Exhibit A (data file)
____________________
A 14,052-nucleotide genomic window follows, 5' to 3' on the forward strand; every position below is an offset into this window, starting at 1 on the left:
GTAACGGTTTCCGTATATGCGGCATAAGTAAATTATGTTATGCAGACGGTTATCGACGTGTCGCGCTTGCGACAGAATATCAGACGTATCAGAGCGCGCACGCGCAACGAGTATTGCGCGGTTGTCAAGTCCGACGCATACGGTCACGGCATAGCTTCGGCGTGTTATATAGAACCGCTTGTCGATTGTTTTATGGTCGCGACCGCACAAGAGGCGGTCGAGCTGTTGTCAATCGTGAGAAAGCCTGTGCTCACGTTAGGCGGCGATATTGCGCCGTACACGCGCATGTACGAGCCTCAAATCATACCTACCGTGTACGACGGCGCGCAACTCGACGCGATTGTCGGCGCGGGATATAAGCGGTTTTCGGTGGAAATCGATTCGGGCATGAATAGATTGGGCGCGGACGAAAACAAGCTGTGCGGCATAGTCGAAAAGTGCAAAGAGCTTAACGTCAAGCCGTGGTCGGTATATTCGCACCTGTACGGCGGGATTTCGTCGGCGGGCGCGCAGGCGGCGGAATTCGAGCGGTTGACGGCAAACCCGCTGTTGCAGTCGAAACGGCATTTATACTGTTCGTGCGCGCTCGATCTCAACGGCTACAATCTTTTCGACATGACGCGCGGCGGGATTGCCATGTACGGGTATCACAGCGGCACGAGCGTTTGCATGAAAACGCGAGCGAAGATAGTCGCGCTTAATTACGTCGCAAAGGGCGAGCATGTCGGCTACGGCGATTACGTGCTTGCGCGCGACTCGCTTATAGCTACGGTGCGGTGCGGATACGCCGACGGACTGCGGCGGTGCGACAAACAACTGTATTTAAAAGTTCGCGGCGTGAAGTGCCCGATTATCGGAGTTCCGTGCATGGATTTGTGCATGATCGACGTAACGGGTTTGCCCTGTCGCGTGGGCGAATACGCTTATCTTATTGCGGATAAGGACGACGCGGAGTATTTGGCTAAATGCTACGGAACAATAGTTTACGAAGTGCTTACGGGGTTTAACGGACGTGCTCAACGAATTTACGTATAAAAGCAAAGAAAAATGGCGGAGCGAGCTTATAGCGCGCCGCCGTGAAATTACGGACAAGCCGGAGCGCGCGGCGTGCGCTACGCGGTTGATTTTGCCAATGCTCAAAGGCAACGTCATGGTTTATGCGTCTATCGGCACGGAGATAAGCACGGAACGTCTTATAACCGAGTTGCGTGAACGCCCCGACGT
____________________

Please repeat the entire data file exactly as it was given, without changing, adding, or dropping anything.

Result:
A 14,052-nucleotide genomic window follows, 5' to 3' on the forward strand; every position below is an offset into this window, starting at 1 on the left:
GTAACGGTTTCCGTATATGCGGCATAAGTAAATTATGTTATGCAGACGGTTATCGACGTGTCGCGCTTGCGACAGAATATCAGACGTATCAGAGCGCGCACGCGCAACGAGTATTGCGCGGTTGTCAAGTCCGACGCATACGGTCACGGCATAGCTTCGGCGTGTTATATAGAACCGCTTGTCGATTGTTTTATGGTCGCGACCGCACAAGAGGCGGTCGAGCTGTTGTCAATCGTGAGAAAGCCTGTGCTCACGTTAGGCGGCGATATTGCGCCGTACACGCGCATGTACGAGCCTCAAATCATACCTACCGTGTACGACGGCGCGCAACTCGACGCGATTGTCGGCGCGGGATATAAGCGGTTTTCGGTGGAAATCGATTCGGGCATGAATAGATTGGGCGCGGACGAAAACAAGCTGTGCGGCATAGTCGAAAAGTGCAAAGAGCTTAACGTCAAGCCGTGGTCGGTATATTCGCACCTGTACGGCGGGATTTCGTCGGCGGGCGCGCAGGCGGCGGAATTCGAGCGGTTGACGGCAAACCCGCTGTTGCAGTCGAAACGGCATTTATACTGTTCGTGCGCGCTCGATCTCAACGGCTACAATCTTTTCGACATGACGCGCGGCGGGATTGCCATGTACGGGTATCACAGCGGCACGAGCGTTTGCATGAAAACGCGAGCGAAGATAGTCGCGCTTAATTACGTCGCAAAGGGCGAGCATGTCGGCTACGGCGATTACGTGCTTGCGCGCGACTCGCTTATAGCTACGGTGCGGTGCGGATACGCCGACGGACTGCGGCGGTGCGACAAACAACTGTATTTAAAAGTTCGCGGCGTGAAGTGCCCGATTATCGGAGTTCCGTGCATGGATTTGTGCATGATCGACGTAACGGGTTTGCCCTGTCGCGTGGGCGAATACGCTTATCTTATTGCGGATAAGGACGACGCGGAGTATTTGGCTAAATGCTACGGAACAATAGTTTACGAAGTGCTTACGGGGTTTAACGGACGTGCTCAACGAATTTACGTATAAAAGCAAAGAAAAATGGCGGAGCGAGCTTATAGCGCGCCGCCGTGAAATTACGGACAAGCCGGAGCGCGCGGCGTGCGCTACGCGGTTGATTTTGCCAATGCTCAAAGGCAACGTCATGGTTTATGCGTCTATCGGCACGGAGATAAGCACGGAACGTCTTATAACCGAGTTGCGTGAACGCCCCGACGT